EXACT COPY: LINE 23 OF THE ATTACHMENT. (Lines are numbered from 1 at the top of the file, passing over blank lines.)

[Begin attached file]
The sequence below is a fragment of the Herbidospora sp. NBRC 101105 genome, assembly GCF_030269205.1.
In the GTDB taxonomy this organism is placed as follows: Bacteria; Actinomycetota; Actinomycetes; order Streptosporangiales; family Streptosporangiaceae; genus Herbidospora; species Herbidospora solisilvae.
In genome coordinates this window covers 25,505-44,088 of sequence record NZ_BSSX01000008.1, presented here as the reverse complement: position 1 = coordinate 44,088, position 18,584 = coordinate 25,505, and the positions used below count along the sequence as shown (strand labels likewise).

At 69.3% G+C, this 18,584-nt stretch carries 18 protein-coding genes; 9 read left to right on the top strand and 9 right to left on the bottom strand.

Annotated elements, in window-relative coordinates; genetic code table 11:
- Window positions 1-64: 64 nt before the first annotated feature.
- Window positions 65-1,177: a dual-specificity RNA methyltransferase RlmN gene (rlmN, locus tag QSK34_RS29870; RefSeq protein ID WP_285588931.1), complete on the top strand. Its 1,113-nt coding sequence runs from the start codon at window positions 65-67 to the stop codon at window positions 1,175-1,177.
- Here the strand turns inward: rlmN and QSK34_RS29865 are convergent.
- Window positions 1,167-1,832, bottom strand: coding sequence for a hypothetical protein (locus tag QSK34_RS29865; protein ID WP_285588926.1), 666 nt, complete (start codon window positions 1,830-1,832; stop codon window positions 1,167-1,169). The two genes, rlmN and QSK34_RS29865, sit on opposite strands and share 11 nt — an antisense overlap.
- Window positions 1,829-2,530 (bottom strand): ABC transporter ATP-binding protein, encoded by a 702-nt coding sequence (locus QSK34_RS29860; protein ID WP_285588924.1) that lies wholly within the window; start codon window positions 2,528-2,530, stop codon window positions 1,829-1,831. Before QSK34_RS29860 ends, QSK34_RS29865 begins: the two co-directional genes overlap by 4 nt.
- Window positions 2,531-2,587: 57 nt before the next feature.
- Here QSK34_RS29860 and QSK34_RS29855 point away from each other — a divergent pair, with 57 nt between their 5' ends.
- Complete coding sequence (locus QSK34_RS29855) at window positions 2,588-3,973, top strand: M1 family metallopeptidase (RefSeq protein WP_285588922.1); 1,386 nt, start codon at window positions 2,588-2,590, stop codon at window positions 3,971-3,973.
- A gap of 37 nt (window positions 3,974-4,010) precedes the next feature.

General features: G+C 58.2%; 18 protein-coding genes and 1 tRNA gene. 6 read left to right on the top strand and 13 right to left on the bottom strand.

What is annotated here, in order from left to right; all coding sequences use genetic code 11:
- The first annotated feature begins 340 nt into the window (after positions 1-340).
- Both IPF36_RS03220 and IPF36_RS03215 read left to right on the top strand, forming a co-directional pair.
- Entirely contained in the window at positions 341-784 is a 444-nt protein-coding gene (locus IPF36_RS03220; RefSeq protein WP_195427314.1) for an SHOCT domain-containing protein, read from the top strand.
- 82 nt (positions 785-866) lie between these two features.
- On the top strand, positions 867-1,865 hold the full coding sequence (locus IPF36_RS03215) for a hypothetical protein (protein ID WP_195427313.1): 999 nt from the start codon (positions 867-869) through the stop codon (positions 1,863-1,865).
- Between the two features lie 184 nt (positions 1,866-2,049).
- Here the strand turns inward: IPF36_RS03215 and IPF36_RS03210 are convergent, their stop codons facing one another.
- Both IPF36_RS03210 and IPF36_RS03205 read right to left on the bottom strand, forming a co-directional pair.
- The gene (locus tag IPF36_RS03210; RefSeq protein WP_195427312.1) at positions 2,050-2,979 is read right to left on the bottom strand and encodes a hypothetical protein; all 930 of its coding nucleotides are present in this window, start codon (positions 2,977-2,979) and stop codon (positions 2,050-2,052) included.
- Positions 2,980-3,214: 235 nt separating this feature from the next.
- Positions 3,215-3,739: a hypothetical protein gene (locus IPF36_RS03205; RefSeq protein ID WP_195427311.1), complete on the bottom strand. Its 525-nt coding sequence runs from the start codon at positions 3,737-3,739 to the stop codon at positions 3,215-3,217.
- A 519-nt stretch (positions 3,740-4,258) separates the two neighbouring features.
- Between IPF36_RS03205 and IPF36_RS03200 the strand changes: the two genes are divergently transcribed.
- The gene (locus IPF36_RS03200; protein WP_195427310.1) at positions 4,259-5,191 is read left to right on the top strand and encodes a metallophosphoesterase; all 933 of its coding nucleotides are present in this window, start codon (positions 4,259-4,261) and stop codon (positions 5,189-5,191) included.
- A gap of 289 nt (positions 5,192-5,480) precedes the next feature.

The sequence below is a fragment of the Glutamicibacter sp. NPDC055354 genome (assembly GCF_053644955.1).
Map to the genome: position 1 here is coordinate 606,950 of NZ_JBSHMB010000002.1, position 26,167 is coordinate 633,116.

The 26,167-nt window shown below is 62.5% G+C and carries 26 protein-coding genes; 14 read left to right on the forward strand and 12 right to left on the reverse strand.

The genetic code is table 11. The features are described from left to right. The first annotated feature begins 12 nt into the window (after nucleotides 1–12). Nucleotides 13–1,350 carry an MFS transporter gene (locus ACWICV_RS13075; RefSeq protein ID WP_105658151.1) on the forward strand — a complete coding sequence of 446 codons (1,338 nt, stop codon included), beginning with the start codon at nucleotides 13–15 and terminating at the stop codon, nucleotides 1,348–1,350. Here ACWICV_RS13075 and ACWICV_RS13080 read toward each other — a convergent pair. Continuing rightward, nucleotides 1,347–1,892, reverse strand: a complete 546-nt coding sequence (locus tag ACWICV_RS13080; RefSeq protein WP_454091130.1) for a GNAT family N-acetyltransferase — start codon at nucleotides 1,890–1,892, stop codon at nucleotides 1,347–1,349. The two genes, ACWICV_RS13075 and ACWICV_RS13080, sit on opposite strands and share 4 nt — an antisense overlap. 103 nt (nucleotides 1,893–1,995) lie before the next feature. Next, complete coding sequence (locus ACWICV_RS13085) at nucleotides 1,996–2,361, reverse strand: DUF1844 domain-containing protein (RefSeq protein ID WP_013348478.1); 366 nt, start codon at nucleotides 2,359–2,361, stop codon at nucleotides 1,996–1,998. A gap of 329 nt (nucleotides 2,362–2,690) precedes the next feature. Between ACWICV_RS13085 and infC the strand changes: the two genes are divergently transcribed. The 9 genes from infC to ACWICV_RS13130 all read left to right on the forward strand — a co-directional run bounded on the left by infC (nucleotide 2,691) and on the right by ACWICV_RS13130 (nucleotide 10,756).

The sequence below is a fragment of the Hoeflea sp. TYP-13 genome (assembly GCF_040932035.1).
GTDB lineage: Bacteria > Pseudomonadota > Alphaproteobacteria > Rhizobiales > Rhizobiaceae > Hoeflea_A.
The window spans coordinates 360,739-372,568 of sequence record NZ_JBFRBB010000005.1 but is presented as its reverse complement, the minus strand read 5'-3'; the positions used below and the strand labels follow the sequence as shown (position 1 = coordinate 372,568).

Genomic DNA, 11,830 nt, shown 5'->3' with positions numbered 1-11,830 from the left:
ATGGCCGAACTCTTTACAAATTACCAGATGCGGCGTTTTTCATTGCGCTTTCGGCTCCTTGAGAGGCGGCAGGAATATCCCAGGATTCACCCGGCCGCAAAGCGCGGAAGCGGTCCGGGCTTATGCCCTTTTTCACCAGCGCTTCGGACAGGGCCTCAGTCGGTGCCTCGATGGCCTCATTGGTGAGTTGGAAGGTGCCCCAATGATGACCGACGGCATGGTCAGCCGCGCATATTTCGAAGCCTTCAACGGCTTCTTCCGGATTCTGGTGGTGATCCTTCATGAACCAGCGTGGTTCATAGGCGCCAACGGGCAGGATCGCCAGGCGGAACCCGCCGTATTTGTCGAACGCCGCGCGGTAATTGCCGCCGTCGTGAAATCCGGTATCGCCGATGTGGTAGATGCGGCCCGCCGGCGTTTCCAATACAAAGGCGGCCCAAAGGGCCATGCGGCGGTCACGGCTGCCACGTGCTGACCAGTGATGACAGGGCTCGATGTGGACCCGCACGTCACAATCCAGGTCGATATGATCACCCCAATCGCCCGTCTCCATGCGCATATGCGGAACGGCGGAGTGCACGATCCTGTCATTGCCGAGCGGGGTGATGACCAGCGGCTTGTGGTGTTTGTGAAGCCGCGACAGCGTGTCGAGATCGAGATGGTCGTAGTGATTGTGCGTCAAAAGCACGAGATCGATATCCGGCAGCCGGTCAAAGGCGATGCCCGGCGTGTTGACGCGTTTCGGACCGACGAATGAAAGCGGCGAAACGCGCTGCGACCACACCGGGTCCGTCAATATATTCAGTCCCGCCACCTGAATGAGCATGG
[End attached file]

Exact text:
- Here the strand turns inward: IPF36_RS03215 and IPF36_RS03210 are convergent, their stop codons facing one another.